Three-quarters of the way through Green Day’s last album, Billie Joe Armstrong screamed, “I’m not fucking around!” – somewhat of a rich proclamation given that he had spent the previous forty-five minutes doing just that. Even the most steadfast defenders of late-2000’s Green Day would struggle to argue that the Californian quasi-punks’ 2009 album, the three-act ‘epic’ 21st Century Breakdown, wasn’t at least partly bogged down by verbose politicking and Billie Joe’s own pompousness.
Thankfully, Green Day ditch all of their grand ambitions on ¡Uno!, the first release in a trilogy of albums, instead churning out a 40-minute album made up of tracks resembling the short bursts of pop-punk that the trio became known for in the mid 90s. The band’s intention of replicating past success is made clear from the very first track, Nuclear Family. The album opener is a 3-minute aural assault with a memorable hook and mosh-worthy guitar riff. It’s an aspect of Green Day’s music that had been drowned out on the band’s thematically overwrought 2004 and 2009 releases, and it’s a refreshing change to hear Green Day simply having fun with their music.
The jewel in Green Day’s pop-punk crown in recent years has definitely been their live show, and it’s not hard to see several of these tracks being fan favourites and live staples for many album cycles to come. Kill the DJ – though cheesy, lyrically shallow and repellently generic – is undeniably catchy, and will undoubtedly serve as cause for mass singalongs in arenas and stadiums around the world over the next few years, while Carpe Diem would slot perfectly into a setlist between any two tracks from Dookie. The album’s mid-tempo songs are sure to be favourites as well, with album closer Oh Love managing to be agreeably sentimental without being tainted by the obnoxious whininess that featured on past ballads like 21 Guns and Wake Me Up When September Ends.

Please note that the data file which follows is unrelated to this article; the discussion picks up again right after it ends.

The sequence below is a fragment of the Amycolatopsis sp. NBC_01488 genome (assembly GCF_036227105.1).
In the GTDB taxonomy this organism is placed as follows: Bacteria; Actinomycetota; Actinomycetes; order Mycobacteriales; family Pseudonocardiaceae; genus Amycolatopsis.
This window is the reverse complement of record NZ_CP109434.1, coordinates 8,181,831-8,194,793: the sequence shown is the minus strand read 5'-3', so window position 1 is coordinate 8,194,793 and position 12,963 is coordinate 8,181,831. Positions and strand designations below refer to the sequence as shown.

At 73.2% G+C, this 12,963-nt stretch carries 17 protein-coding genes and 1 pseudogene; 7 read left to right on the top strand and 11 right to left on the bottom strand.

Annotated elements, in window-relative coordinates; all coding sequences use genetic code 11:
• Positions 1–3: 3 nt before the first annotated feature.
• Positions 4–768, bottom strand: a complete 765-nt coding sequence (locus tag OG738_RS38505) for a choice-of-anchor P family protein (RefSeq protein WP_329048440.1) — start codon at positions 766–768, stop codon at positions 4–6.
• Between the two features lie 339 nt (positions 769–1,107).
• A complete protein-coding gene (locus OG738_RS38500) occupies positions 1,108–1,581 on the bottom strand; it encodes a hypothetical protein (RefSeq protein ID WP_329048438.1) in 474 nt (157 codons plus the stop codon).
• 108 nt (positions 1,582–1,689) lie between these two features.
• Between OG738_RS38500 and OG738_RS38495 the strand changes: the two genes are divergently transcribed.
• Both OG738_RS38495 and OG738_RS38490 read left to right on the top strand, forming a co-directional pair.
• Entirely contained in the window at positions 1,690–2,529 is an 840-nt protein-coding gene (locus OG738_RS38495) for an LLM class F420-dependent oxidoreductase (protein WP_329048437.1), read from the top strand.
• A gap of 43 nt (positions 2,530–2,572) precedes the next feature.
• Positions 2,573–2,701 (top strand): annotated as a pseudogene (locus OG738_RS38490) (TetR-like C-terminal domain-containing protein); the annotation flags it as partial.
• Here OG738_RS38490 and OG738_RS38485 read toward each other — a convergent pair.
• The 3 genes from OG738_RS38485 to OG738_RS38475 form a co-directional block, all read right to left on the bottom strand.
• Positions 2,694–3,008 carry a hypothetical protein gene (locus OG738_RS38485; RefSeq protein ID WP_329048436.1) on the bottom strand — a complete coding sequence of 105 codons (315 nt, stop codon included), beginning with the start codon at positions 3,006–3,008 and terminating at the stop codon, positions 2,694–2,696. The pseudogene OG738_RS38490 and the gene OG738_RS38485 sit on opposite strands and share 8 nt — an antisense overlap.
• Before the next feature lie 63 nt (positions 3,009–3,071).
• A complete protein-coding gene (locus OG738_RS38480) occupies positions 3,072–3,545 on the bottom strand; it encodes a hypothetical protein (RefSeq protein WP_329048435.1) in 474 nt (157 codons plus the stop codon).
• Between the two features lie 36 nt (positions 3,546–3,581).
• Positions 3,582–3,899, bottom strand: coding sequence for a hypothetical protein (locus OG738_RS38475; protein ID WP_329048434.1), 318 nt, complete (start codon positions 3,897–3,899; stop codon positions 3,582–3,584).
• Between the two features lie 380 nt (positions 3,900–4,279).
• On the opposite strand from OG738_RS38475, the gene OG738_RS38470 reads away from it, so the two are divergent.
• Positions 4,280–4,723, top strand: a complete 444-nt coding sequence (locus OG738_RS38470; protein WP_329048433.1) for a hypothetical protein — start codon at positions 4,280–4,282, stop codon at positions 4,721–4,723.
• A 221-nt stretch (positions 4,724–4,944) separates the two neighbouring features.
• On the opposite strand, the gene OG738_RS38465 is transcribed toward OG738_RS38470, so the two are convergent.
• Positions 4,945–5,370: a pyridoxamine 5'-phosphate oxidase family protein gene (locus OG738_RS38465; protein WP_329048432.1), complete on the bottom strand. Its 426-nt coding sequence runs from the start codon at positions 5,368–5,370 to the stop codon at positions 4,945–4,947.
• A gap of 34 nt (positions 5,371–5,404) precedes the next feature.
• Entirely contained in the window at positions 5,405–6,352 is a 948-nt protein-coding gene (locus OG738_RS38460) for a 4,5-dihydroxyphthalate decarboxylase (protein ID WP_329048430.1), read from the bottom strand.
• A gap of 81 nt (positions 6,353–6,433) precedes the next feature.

That said, there’s something severely distasteful, and almost sad, about a middle-aged man singing with obviously contrived teenage angst, and it’s in the moments when this tone is amplified that ¡Uno! really falls flat. On the otherwise enjoyable Let Yourself Go, Billie Joe sings, “I don’t give a fuck anyway” in a manner that absolutely reeks of midlife crisis. That same stench is present on the track Let Yourself Go, which is about as generic as anger towards an undefined authority figure can get (“I’m taking down all my enemies ’cause they’re all so fucking useless”). Armstrong does manage to successfully recapture the 90’s Green Day attitude on the track Fell For You, a love song in the vein of some of Green Day’s earliest tracks such as At the Library and Only in You; however, the album is definitely more miss than hit in that regard.
There’s a reason why Green Day’s music always seems to appeal most to teenagers: the band present the idea of rebellion in a neatly packaged format, and thanks in no small part to Rob Cavallo’s soullessly pristine production, Green Day’s exhibition of rebellion is as innocuous as ever on ¡Uno!. As catchy as many of the tracks on this record are, it’s hard to ignore the fact that Green Day now make music almost exclusively for teenagers who think the world is against them and forty-somethings who wish they still thought that way.